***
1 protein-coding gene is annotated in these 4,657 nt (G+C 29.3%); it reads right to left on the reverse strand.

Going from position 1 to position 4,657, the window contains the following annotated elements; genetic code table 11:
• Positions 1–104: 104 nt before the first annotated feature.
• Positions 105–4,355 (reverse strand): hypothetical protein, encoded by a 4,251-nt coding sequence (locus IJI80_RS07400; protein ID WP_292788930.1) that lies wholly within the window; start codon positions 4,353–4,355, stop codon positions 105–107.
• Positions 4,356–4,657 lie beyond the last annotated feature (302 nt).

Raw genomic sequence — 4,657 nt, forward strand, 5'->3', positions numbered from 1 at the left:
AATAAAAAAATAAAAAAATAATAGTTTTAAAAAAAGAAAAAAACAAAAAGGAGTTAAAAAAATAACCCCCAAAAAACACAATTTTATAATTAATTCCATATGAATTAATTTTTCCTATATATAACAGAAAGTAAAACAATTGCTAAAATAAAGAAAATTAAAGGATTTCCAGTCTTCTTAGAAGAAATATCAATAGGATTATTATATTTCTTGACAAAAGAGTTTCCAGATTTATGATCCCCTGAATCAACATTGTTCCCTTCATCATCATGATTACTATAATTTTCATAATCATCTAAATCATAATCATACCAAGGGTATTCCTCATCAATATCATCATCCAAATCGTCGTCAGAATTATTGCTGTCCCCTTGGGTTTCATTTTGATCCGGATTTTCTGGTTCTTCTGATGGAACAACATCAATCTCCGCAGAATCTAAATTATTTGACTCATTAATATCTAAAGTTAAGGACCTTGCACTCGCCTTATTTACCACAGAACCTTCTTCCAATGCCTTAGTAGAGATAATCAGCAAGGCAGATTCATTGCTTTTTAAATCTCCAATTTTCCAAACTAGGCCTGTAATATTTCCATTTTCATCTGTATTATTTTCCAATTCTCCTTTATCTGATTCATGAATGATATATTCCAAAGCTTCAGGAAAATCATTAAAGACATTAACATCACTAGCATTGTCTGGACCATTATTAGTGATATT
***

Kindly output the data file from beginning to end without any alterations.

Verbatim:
1 protein-coding gene is annotated in these 4,657 nt (G+C 29.3%); it reads right to left on the reverse strand.

Going from position 1 to position 4,657, the window contains the following annotated elements; genetic code table 11:
• Positions 1–104: 104 nt before the first annotated feature.
• Positions 105–4,355 (reverse strand): hypothetical protein, encoded by a 4,251-nt coding sequence (locus IJI80_RS07400; protein ID WP_292788930.1) that lies wholly within the window; start codon positions 4,353–4,355, stop codon positions 105–107.
• Positions 4,356–4,657 lie beyond the last annotated feature (302 nt).

Raw genomic sequence — 4,657 nt, forward strand, 5'->3', positions numbered from 1 at the left:
AATAAAAAAATAAAAAAATAATAGTTTTAAAAAAAGAAAAAAACAAAAAGGAGTTAAAAAAATAACCCCCAAAAAACACAATTTTATAATTAATTCCATATGAATTAATTTTTCCTATATATAACAGAAAGTAAAACAATTGCTAAAATAAAGAAAATTAAAGGATTTCCAGTCTTCTTAGAAGAAATATCAATAGGATTATTATATTTCTTGACAAAAGAGTTTCCAGATTTATGATCCCCTGAATCAACATTGTTCCCTTCATCATCATGATTACTATAATTTTCATAATCATCTAAATCATAATCATACCAAGGGTATTCCTCATCAATATCATCATCCAAATCGTCGTCAGAATTATTGCTGTCCCCTTGGGTTTCATTTTGATCCGGATTTTCTGGTTCTTCTGATGGAACAACATCAATCTCCGCAGAATCTAAATTATTTGACTCATTAATATCTAAAGTTAAGGACCTTGCACTCGCCTTATTTACCACAGAACCTTCTTCCAATGCCTTAGTAGAGATAATCAGCAAGGCAGATTCATTGCTTTTTAAATCTCCAATTTTCCAAACTAGGCCTGTAATATTTCCATTTTCATCTGTATTATTTTCCAATTCTCCTTTATCTGATTCATGAATGATATATTCCAAAGCTTCAGGAAAATCATTAAAGACATTAACATCACTAGCATTGTCTGGACCATTATTAGTGATATT